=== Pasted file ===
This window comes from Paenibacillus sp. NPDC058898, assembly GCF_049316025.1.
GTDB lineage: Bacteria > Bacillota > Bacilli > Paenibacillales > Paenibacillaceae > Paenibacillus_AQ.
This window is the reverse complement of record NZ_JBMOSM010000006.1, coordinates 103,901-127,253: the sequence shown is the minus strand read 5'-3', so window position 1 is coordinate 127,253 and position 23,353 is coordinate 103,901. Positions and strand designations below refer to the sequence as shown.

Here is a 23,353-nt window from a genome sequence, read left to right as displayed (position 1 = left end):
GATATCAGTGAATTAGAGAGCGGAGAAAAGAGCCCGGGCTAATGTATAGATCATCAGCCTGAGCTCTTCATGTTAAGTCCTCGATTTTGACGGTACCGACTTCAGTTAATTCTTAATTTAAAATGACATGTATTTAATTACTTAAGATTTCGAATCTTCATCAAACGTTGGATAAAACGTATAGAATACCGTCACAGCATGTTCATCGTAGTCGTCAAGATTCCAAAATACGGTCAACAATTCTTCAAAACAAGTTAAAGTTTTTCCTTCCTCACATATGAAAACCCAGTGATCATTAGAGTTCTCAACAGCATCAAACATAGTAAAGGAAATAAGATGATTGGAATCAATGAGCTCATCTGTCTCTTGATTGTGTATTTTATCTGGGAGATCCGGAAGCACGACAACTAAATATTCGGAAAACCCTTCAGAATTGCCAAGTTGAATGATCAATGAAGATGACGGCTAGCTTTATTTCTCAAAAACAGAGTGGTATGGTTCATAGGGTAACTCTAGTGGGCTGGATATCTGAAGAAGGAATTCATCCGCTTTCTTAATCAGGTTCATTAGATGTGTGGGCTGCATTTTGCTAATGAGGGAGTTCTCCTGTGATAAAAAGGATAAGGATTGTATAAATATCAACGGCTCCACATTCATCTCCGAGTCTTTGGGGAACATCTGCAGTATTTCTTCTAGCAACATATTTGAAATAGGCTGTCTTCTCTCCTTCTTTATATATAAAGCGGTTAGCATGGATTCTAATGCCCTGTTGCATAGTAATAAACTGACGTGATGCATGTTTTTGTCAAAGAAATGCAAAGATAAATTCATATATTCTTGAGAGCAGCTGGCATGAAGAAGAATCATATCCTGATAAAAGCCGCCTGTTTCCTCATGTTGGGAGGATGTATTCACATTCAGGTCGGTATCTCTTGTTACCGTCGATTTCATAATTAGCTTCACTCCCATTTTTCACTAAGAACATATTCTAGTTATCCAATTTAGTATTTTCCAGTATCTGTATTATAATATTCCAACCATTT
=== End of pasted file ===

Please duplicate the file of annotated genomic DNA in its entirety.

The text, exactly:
This window comes from Paenibacillus sp. NPDC058898, assembly GCF_049316025.1.
GTDB lineage: Bacteria > Bacillota > Bacilli > Paenibacillales > Paenibacillaceae > Paenibacillus_AQ.
This window is the reverse complement of record NZ_JBMOSM010000006.1, coordinates 103,901-127,253: the sequence shown is the minus strand read 5'-3', so window position 1 is coordinate 127,253 and position 23,353 is coordinate 103,901. Positions and strand designations below refer to the sequence as shown.

Here is a 23,353-nt window from a genome sequence, read left to right as displayed (position 1 = left end):
GATATCAGTGAATTAGAGAGCGGAGAAAAGAGCCCGGGCTAATGTATAGATCATCAGCCTGAGCTCTTCATGTTAAGTCCTCGATTTTGACGGTACCGACTTCAGTTAATTCTTAATTTAAAATGACATGTATTTAATTACTTAAGATTTCGAATCTTCATCAAACGTTGGATAAAACGTATAGAATACCGTCACAGCATGTTCATCGTAGTCGTCAAGATTCCAAAATACGGTCAACAATTCTTCAAAACAAGTTAAAGTTTTTCCTTCCTCACATATGAAAACCCAGTGATCATTAGAGTTCTCAACAGCATCAAACATAGTAAAGGAAATAAGATGATTGGAATCAATGAGCTCATCTGTCTCTTGATTGTGTATTTTATCTGGGAGATCCGGAAGCACGACAACTAAATATTCGGAAAACCCTTCAGAATTGCCAAGTTGAATGATCAATGAAGATGACGGCTAGCTTTATTTCTCAAAAACAGAGTGGTATGGTTCATAGGGTAACTCTAGTGGGCTGGATATCTGAAGAAGGAATTCATCCGCTTTCTTAATCAGGTTCATTAGATGTGTGGGCTGCATTTTGCTAATGAGGGAGTTCTCCTGTGATAAAAAGGATAAGGATTGTATAAATATCAACGGCTCCACATTCATCTCCGAGTCTTTGGGGAACATCTGCAGTATTTCTTCTAGCAACATATTTGAAATAGGCTGTCTTCTCTCCTTCTTTATATATAAAGCGGTTAGCATGGATTCTAATGCCCTGTTGCATAGTAATAAACTGACGTGATGCATGTTTTTGTCAAAGAAATGCAAAGATAAATTCATATATTCTTGAGAGCAGCTGGCATGAAGAAGAATCATATCCTGATAAAAGCCGCCTGTTTCCTCATGTTGGGAGGATGTATTCACATTCAGGTCGGTATCTCTTGTTACCGTCGATTTCATAATTAGCTTCACTCCCATTTTTCACTAAGAACATATTCTAGTTATCCAATTTAGTATTTTCCAGTATCTGTATTATAATATTCCAACCATTT